Economic change generally takes place gradually, and therefore some historians feel it is misleading to speak of an industrial revolution, since the process was clearly evolutionary, rather than revolutionary.
However, growth did not proceed at an even pace, and developments in one country or one sector of industry often altered circumstances so rapidly as virtually to transform styles of life and modes of work within a generation or less. Generally, the growth of industry was identified with the introduction of machine production, making mass markets possible and the factory system essential.
Historians once believed that production expanded most rapidly at moments of economic “take-off” when various factors that had blocked sustained growth were removed by the forces of capitalism. Among the factors often credited with the economic take-off that ushered in the nineteenth century were the rise of a merchant class during the Renaissance, colonialism and mercantilism, the American and French revolutions, the rise of the competitive state system, the Protestant emphasis on hard work and material progress as signs of salvation, the rise of modern science, and the social theories of the philosophes.
Obviously these all played a role, though historians no longer generally agree that a sharp line separated the industrial revolution from the years that preceded it. They do, however, generally agree that between the 1820s and the 1890s industrialization spread from England across Europe and eventually to Russia in four stages.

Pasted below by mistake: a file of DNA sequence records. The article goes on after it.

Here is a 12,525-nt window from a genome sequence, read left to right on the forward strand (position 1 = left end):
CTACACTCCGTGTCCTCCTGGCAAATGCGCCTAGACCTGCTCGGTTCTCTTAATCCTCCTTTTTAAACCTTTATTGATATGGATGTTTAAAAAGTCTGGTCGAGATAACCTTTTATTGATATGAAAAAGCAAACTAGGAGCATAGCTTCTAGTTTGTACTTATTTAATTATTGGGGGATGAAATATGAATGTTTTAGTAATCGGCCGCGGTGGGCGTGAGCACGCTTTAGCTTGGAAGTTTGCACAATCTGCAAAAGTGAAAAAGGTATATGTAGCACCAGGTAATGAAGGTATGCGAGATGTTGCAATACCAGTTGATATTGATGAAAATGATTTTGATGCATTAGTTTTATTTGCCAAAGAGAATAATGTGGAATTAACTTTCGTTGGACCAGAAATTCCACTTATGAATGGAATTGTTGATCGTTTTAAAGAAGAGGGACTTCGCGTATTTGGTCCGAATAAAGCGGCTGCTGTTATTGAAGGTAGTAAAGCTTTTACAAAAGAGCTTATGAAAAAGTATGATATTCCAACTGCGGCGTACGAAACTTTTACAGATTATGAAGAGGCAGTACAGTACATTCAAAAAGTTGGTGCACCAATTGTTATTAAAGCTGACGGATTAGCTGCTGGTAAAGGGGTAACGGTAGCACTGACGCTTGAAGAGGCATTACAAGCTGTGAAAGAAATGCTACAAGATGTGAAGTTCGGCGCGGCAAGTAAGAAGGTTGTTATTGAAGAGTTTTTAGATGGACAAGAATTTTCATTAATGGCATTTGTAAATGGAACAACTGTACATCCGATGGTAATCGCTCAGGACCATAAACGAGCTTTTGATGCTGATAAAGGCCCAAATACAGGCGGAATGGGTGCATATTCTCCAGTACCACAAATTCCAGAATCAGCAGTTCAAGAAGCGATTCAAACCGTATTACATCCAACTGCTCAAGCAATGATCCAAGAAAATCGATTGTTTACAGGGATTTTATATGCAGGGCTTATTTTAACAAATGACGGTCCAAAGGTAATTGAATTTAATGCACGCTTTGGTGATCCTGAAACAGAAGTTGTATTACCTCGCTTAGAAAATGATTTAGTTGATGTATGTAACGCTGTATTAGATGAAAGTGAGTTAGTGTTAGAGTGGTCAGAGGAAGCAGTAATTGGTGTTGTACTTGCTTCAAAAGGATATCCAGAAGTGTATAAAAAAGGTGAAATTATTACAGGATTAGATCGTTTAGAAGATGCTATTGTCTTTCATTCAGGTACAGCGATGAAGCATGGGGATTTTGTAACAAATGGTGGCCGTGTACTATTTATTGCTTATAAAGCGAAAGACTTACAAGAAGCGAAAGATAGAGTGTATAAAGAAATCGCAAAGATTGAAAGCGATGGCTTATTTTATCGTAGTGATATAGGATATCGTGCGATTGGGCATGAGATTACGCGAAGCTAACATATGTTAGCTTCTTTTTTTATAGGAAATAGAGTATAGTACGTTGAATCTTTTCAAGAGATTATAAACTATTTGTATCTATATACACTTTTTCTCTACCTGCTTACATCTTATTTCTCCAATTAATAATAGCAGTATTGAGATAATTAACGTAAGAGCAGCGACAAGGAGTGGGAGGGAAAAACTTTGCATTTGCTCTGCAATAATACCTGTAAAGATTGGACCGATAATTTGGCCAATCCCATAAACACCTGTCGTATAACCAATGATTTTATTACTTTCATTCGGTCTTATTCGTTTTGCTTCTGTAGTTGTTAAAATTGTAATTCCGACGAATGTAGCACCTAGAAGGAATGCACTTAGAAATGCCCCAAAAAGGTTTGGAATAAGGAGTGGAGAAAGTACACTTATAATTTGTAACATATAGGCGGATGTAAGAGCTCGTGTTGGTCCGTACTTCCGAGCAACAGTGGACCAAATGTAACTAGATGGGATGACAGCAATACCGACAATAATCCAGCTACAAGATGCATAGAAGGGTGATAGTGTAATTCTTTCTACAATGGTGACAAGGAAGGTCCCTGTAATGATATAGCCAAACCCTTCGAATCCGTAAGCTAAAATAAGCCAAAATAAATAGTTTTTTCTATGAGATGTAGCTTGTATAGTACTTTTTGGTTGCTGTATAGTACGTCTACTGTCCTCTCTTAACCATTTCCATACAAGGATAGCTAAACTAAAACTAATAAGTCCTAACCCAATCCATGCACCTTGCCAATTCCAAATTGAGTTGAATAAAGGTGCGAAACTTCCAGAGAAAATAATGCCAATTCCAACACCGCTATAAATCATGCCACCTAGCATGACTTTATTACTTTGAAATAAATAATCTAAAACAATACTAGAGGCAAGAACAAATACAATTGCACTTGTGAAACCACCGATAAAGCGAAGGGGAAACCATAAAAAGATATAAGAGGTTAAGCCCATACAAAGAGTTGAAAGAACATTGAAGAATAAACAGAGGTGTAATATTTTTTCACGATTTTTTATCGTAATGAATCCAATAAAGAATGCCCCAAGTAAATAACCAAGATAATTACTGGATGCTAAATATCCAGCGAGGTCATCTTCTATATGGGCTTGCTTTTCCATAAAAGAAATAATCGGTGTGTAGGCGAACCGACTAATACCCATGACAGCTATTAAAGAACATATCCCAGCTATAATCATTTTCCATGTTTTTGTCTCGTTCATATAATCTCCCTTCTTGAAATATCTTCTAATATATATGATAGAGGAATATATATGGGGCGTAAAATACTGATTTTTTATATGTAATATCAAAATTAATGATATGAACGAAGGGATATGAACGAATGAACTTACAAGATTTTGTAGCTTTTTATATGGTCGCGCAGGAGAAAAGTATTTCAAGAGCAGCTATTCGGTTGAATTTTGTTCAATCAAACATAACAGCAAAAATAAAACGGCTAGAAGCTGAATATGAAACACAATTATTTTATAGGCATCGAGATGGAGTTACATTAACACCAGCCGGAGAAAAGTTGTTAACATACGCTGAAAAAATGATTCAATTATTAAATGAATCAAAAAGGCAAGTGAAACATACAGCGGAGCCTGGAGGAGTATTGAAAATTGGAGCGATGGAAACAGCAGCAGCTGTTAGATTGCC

Initially there was a transition from agricultural to industrial priorities for society. Industrial expansion then accelerated as capital was mobilized, raw materials were secured through treaty or annexation, managerial skills were developed, and unified national states turned to the business of competition for markets, influence, and prestige.
The first developments were in textiles, in which Britain led. The second stage was in metallurgy, in which Belgium joined Britain in leadership until Germany overtook both around 1900 (and the United States, in turn, overtook them). In the third stage the chemical industry developed from improvements in mining techniques.
By the 1850s new methods for recovering minerals from the earth meant that potassium, phosphate, sulfur, and rock salt were the center of attention; these, in turn, made the development of new fertilizers possible, vastly increasing the productivity of the soil. The fourth stage came after the 1890s, first in Britain and Germany, when electricity marked the move to a new form of industry based on more specialized skills.
By 1914 Germany led the world in the production of lights, cables, generators, transformers, ultimately changing both public and private life dramatically by bringing appliances within reach of thousands of purchasers. The age of the consumer had begun.